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Thousands demand release of 'world's saddest bear' in Argentina

By Megan Hamilton     Jul 19, 2014 in Environment
Mendoza - Arturo is the only polar bear in Argentina, and he has gained a reputation as the "World's Saddest Bear." His enclosure looks like a prison cell, and temperatures where he lives can top 104 degrees.
With only a 20-inch deep pool to keep cool in, it's easy to see why the elderly bear might be depressed. His depression was touched off two years ago, when his companion Pelusa died, according to The Huffington Post. As the video shows, he can be seen pacing, swaying his head back-and-forth, and showing his teeth. Not looking like a particularly happy camper, at this zoo in Mendoza, Argentina, some 650 miles west of Buenos Aires.
"It's like he's waiting for death," said Maria Fernanda Arentsen, who lived in Mendoza for much of her life. She now lives in Winnipeg, Canada. More than 144,000 people have signed a petition demanding that Arturo be moved here, according to The
Arentsen, a professor at Université de Saint-Boniface, got the ball rolling to have Arturo moved to the Assiniboine Park Zoo a over a year ago and the zoo offered to take Arturo in, but plans fell through, The Star reports.
Obtaining specific medical records for Arturo proved to be a problem, and that meant Winnipeg Zoo wouldn't be able to secure an import permit. Then, last February, the government of Mendoza vetoed the move and said that the massive bear wasn't healthy enough, The Star reports.
When Mendoza Zoo blocked a bid to move Arturo to the Winnipeg Zoo, which is home to the international Polar Bear Conservation Centre, according to The Mirror, the zoo claimed 29-year-old Arturo would not survive the two-day trip.
According to The Mirror, Zoo director Gustavo Pronotto said "The medical board decided unanimously that due to the high risks at his age, Arturo should not be moved."
Pronotto also said that "Despite his age, he is in good condition. But everything depends on the health of the animal and how he can withstand a 15,000 kilometer trip. We must avoid a big mistake. This would require many hours of anesthesia."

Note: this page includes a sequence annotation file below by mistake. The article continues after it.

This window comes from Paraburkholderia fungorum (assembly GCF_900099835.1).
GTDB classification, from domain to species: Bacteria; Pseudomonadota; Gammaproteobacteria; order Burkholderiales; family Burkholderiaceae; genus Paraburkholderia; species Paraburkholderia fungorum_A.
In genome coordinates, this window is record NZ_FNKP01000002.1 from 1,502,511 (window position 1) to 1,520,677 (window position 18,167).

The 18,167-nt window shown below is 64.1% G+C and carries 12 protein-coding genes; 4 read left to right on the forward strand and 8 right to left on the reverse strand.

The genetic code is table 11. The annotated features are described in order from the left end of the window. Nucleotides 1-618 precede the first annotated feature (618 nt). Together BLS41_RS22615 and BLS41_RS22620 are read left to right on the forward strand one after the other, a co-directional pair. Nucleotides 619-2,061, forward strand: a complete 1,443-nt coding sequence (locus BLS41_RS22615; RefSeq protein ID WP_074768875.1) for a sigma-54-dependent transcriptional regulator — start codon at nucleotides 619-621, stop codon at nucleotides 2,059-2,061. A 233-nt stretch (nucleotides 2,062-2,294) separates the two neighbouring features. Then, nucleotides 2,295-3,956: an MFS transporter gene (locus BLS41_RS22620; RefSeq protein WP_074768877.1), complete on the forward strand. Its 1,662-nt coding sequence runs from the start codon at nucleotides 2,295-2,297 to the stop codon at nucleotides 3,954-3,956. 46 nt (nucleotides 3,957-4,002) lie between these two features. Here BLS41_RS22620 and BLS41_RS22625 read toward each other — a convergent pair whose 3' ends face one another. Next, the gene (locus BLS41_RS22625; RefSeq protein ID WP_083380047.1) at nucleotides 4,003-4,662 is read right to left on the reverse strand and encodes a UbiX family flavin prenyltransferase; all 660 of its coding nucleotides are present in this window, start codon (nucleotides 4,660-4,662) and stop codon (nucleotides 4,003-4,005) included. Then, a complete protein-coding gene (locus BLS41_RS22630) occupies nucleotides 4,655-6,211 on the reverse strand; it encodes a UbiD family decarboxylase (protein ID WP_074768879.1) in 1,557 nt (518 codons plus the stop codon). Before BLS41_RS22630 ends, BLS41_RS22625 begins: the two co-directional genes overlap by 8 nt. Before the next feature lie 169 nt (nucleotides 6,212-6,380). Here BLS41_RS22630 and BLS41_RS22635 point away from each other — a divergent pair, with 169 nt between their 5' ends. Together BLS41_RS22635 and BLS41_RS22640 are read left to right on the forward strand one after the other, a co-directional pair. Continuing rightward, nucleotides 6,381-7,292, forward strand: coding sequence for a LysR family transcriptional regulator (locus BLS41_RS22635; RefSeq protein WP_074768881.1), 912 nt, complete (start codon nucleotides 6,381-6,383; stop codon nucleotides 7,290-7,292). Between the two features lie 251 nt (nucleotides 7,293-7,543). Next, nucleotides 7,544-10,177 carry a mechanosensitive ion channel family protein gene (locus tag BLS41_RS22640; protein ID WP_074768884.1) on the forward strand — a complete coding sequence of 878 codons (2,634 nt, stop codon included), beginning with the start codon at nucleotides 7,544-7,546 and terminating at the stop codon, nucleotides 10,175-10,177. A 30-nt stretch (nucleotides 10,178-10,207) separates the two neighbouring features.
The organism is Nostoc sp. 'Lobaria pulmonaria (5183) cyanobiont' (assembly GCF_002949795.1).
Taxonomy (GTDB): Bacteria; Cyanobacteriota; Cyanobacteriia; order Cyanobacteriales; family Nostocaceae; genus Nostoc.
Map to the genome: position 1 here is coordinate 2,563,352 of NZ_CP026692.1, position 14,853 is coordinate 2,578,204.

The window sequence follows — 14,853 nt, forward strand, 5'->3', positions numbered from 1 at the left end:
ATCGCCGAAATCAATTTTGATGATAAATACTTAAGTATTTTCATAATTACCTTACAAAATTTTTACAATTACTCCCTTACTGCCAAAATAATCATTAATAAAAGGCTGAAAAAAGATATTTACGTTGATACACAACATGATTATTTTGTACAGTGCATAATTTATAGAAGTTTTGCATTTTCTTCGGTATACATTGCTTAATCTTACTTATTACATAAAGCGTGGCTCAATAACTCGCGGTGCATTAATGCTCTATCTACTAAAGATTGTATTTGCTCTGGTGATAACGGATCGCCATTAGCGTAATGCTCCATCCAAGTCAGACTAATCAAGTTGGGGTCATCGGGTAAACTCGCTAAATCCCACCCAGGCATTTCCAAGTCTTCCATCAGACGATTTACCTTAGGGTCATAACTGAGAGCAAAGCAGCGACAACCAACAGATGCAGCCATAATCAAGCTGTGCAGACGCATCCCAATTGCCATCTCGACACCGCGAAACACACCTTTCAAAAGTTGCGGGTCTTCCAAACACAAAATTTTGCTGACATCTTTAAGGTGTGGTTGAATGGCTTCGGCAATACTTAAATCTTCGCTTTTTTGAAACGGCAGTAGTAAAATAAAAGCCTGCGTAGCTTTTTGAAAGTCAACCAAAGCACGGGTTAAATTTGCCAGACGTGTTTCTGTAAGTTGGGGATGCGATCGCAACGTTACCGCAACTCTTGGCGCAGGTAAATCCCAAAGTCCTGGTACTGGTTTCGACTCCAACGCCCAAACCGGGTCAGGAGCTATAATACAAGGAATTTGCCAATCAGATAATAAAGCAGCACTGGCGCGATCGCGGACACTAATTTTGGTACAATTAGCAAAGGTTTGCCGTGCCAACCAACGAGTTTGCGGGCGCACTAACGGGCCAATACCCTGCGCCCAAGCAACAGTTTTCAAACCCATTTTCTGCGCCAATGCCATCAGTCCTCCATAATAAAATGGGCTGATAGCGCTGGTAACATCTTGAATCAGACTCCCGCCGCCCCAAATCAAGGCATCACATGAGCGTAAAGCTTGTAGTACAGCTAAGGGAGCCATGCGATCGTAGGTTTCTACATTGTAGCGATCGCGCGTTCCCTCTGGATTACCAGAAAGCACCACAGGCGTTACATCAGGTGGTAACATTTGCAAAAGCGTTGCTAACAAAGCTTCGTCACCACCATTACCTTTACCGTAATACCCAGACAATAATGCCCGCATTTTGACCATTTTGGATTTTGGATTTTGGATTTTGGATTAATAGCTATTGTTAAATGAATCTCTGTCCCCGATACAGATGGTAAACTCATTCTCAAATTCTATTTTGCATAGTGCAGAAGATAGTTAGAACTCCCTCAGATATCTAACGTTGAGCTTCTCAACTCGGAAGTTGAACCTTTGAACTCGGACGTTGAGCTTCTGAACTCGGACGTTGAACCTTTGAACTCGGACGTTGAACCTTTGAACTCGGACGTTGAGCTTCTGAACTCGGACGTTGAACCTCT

"The evaluation they did was visual, without touching him, observing him from a distance," Gabriel Flores, of the Ecologists United movement told The Mirror. "It was a half-way fake evaluation that doesn't convince us."
Rob Laidlaw of Zoocheck Canada puts it like this: "Arturo is in distriss. They say there's a risk if he is moved. But the risk is worth it," he said. "Arturo is walking dead right now.
The Winnipeg Zoo decided to try another route: To send a team to Argentina in late March to assess the big bear's health and living arrangements, and to offer improvements. However, the trip was cancelled last minute at the request of the Mendoza Zoo.
In the wild, polar bears live 25-30 years, the Huffington Post reports. Their habitat is north of the Arctic Circle up to the North Pole. Some can live a little further south.
Arturo, in his cramped enclosure paces, and paces some more, and lies down in his tiny pool. He is really being denied the right to be a polar bear — in the wild, out hunting seals where he belongs.
When Ian Stirling, an expert on polar bears, watched the video, he said that Arturo was demonstrating severe stereotypical behavior, which is a repetitive activity performed as a coping method, The Star reported. Based on what he saw, Arturo has "little enrichment or diversification of activities."
"You can see he is going crazy. He moves the way polar bears do when they are suffering a lot of stress," Arentsen told The Mirror. "He has been filmed rocking back and forth in a way that signals distress. It breaks my heart to see it."
The petition is addressed to Argentina's President Cristina Fernanda de Kerchner, and it has even spurred celebrities such as Cher and Olivia Munn to get involved. Even former House Speaker Newt Gingrich is encouraging people to get involved, per The Huffington Post.
Arentsen told The Mirror that she thinks the Mendoza Zoo officials don't want to lose an attraction that brings in revenue.
It is a very sad day indeed, when animals are treated as if they have no value unless they are entertaining people.
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